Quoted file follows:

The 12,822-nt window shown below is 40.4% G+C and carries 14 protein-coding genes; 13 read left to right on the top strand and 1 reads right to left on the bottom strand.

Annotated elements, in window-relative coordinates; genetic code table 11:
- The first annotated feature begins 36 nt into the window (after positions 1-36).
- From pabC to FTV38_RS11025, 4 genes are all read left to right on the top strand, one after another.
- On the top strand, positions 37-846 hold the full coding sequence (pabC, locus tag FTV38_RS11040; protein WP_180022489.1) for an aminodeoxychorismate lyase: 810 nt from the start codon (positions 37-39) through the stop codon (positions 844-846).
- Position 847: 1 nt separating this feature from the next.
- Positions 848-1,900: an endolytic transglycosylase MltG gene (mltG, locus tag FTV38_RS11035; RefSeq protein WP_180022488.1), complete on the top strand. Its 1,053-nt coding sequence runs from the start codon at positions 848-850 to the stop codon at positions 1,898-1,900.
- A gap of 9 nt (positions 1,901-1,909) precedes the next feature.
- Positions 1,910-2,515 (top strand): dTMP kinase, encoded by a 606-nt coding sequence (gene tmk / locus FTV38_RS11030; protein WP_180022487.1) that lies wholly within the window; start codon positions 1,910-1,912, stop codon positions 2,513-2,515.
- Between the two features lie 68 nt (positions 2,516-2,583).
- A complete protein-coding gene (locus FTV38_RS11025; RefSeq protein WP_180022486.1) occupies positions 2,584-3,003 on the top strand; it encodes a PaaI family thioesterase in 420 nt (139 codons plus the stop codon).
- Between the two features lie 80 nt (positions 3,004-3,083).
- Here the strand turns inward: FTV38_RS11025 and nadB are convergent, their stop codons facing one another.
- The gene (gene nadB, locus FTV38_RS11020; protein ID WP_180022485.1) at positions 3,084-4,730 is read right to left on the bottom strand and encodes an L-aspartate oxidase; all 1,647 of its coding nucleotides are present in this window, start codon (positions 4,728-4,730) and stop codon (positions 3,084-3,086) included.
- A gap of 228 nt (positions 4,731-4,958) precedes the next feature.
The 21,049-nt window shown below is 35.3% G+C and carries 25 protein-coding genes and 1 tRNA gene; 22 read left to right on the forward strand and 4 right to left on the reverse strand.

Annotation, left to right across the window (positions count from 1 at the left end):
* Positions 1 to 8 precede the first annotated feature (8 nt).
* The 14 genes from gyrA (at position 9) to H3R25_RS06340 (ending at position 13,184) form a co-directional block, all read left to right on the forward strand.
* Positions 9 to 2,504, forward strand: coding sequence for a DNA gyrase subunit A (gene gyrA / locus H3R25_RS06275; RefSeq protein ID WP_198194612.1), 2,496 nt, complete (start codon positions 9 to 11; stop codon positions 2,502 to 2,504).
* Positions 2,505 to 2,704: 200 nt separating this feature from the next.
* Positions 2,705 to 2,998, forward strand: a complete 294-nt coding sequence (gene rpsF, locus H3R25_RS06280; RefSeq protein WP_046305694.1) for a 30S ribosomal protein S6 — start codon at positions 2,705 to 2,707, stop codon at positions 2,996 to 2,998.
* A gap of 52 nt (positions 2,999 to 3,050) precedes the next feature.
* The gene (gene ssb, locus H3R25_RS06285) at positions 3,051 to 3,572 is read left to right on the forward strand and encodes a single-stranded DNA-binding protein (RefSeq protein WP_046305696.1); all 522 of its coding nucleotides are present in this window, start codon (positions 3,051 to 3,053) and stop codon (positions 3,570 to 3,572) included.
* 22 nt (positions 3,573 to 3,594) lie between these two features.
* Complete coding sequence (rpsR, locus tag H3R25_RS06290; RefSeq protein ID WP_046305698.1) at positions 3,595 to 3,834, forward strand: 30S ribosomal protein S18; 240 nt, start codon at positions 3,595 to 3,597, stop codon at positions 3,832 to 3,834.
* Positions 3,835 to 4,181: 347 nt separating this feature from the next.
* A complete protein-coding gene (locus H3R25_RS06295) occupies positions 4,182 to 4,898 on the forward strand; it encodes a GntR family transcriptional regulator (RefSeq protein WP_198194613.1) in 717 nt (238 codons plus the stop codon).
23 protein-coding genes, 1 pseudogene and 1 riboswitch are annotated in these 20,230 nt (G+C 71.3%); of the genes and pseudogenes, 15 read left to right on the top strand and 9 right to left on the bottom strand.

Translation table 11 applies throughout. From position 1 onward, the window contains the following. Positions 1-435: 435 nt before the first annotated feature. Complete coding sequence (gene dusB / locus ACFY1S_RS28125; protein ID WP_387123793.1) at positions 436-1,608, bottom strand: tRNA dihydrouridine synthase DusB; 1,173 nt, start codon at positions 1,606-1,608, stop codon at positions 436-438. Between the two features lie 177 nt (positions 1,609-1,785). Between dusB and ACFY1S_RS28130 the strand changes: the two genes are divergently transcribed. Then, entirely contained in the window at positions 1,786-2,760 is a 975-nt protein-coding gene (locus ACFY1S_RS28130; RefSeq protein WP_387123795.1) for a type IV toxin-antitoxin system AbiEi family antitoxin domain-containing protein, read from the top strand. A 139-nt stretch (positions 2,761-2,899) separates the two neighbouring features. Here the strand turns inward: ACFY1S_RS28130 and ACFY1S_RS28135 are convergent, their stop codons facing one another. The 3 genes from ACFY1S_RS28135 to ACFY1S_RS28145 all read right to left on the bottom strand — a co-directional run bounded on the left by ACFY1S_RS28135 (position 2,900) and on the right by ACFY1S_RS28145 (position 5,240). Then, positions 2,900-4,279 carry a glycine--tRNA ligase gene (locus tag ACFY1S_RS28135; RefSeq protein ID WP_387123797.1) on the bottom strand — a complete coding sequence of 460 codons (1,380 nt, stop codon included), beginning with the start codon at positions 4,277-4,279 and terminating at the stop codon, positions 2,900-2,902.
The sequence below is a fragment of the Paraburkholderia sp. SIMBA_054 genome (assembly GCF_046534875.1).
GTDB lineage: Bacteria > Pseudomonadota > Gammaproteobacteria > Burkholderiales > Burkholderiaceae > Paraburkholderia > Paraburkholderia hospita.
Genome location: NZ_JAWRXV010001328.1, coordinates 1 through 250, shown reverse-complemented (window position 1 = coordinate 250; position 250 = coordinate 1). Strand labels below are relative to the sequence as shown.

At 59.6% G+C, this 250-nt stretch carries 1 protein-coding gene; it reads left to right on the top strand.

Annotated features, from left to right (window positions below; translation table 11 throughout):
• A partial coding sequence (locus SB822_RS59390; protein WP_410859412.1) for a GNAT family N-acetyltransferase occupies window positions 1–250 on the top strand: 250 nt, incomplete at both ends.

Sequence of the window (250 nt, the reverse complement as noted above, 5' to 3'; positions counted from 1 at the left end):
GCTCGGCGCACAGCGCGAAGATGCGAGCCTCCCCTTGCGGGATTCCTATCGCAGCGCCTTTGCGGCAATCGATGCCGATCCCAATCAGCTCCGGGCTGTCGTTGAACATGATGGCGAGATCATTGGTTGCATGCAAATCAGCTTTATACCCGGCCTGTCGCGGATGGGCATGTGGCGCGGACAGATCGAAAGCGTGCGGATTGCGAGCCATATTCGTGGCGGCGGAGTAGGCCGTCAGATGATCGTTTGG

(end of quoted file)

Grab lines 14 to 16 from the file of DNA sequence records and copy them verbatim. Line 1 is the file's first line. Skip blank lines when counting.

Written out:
- The gene (gene nadB, locus FTV38_RS11020; protein ID WP_180022485.1) at positions 3,084-4,730 is read right to left on the bottom strand and encodes an L-aspartate oxidase; all 1,647 of its coding nucleotides are present in this window, start codon (positions 4,728-4,730) and stop codon (positions 3,084-3,086) included.
- A gap of 228 nt (positions 4,731-4,958) precedes the next feature.
The 21,049-nt window shown below is 35.3% G+C and carries 25 protein-coding genes and 1 tRNA gene; 22 read left to right on the forward strand and 4 right to left on the reverse strand.